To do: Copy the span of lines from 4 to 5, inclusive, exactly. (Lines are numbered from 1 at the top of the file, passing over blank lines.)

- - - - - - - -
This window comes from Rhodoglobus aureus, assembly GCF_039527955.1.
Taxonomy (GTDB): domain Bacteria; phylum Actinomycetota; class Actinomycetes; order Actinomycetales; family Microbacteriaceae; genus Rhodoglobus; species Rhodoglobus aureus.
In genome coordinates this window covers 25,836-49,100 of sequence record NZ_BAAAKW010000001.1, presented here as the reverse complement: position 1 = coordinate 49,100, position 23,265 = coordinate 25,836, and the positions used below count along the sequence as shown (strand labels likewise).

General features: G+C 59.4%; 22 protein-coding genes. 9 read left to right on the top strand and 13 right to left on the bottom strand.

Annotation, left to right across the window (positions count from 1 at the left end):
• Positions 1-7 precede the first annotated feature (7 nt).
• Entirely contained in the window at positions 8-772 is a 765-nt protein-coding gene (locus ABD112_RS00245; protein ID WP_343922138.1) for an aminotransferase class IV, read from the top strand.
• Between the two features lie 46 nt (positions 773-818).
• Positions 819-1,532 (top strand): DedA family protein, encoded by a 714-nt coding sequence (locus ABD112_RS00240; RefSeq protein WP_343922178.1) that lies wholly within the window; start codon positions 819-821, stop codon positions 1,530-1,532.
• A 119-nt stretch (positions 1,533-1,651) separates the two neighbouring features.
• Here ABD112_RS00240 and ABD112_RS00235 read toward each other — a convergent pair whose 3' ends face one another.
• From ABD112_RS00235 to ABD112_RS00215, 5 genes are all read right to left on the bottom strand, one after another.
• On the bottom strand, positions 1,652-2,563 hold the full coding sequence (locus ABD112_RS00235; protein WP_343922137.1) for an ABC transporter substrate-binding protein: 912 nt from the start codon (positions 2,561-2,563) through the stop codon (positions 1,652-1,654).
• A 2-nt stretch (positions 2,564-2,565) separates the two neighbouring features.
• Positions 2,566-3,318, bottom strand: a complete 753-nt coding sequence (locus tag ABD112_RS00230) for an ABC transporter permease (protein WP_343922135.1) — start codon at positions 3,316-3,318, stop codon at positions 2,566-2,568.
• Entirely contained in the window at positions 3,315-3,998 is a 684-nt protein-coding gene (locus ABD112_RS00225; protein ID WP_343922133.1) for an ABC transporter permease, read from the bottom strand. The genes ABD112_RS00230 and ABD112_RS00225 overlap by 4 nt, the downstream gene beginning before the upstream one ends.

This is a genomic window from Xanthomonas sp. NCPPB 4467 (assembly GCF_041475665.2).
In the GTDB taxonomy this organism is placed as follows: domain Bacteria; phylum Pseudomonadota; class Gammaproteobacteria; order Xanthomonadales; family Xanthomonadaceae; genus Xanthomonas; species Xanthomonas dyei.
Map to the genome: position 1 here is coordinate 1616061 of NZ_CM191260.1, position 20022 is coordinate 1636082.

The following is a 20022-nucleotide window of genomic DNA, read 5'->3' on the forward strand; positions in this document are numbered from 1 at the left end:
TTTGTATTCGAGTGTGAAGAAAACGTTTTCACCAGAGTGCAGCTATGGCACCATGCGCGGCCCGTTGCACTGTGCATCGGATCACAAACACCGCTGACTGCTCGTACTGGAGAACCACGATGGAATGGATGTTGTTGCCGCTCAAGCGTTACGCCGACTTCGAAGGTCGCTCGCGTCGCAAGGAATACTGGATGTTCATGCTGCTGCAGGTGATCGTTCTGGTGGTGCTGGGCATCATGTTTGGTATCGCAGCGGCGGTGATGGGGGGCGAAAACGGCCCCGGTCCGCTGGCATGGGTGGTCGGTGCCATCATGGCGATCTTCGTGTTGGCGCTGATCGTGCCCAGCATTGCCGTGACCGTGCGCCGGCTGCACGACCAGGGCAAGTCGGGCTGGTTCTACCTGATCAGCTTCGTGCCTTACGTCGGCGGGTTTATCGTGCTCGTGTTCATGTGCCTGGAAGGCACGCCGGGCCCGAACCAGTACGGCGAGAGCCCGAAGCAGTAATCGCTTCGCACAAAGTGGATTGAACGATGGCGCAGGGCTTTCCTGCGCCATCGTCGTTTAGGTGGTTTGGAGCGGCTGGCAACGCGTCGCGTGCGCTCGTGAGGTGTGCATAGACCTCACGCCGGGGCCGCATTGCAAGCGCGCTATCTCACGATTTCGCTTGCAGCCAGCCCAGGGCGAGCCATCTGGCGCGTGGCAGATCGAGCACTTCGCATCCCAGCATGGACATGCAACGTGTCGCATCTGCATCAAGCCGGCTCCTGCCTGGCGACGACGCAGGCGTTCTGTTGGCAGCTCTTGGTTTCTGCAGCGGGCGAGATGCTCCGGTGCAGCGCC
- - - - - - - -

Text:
General features: G+C 59.4%; 22 protein-coding genes. 9 read left to right on the top strand and 13 right to left on the bottom strand.

Annotation, left to right across the window (positions count from 1 at the left end):